Finally, given the precise nature of the obligation to take all appropriate measures, this duty is of immediate application and may be subject to enforcement through litigation at the domestic and international jurisdictions.[12]

Conclusion

Article 8 of the Convention clearly establishes a duty to ensure women de facto equality to access positions at international tribunals and other organs in charge of applying and implementing international law. This duty is nearly universal because the Convention is one of the most widely ratified human right treaties. To ensure women participation in the work of international organizations, states must take action at the international level to guarantee that rules and processes of appointment to international positions guarantee gender equality. Domestically, states must also ensure that the process to nominate candidates to those positions, when required, respect the right of women to access and benefit from those opportunities on an equal basis with men. Moreover, states must take all the appropriate measures to guarantee women substantive equality[13] to access those positions, including through the passing of laws setting up objective criteria and processes for the appointment and promotion of women to international positions and the adoption of temporary special measures, in particular quotas, aimed at accelerating substantive equality for women. The duty to take all the appropriate measures to ensure women de facto equality to participate in the work of international bodies through the appointment in international tribunals and similar bodies is of immediate application and may be subject to enforcement at the domestic and international levels in case of states’ failure to comply.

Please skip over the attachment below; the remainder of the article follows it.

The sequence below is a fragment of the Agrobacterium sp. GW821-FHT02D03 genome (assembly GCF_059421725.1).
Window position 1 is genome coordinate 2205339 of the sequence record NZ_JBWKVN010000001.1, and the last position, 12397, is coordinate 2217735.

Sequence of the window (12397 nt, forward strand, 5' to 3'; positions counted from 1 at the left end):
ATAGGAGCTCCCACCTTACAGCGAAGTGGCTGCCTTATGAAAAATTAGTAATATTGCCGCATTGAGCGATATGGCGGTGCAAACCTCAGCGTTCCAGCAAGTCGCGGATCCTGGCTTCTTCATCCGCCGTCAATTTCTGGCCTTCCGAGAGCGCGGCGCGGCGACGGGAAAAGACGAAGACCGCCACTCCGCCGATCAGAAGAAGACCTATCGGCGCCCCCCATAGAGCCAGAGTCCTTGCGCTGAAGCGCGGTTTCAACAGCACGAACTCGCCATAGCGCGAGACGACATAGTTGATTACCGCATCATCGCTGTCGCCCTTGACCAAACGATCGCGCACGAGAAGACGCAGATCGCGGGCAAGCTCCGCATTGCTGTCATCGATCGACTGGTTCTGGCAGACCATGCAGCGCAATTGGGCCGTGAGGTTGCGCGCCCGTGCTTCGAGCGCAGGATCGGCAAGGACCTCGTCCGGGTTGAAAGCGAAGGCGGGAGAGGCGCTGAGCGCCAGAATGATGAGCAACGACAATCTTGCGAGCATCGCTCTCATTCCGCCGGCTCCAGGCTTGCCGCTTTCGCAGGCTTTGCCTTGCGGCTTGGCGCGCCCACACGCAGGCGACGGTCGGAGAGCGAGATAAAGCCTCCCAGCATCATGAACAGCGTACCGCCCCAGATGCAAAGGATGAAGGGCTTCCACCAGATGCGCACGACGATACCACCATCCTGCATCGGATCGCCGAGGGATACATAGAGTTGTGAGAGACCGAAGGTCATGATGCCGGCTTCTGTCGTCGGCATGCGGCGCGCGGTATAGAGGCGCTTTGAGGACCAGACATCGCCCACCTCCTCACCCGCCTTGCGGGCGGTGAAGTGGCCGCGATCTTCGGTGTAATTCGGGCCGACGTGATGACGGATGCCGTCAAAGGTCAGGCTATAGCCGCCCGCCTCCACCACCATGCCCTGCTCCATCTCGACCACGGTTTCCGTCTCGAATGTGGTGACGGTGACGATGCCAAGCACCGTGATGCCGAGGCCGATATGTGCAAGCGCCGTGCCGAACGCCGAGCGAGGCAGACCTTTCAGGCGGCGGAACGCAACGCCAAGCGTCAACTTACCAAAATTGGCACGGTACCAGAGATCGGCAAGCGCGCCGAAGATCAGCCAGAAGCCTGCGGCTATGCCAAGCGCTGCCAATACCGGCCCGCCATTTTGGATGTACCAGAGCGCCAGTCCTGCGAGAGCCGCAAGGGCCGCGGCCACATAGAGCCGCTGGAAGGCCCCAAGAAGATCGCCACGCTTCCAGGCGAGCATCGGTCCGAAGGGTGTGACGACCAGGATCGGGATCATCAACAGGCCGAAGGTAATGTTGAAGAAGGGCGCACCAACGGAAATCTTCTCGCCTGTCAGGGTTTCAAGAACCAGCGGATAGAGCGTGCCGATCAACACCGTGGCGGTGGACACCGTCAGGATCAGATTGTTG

Claudia Martin is Co-Director of the Academy on Human Rights and Humanitarian Law at American University Washington College of Law and a member of the Secretariat of the GQUAL Campaign.

[1] For more information on the GQUAL Campaign, please visit http://www.gqualcampaign.org.

[2] Sarah Wittkopp, Article 8, in The UN Convention on the Elimination of All Forms of Discrimination Against Women, A Commentary, edited by Marsha A. Freeman, Christine Chinkin, and Beate Rudolf, Oxford Commentaries on International Law (2013), at 224.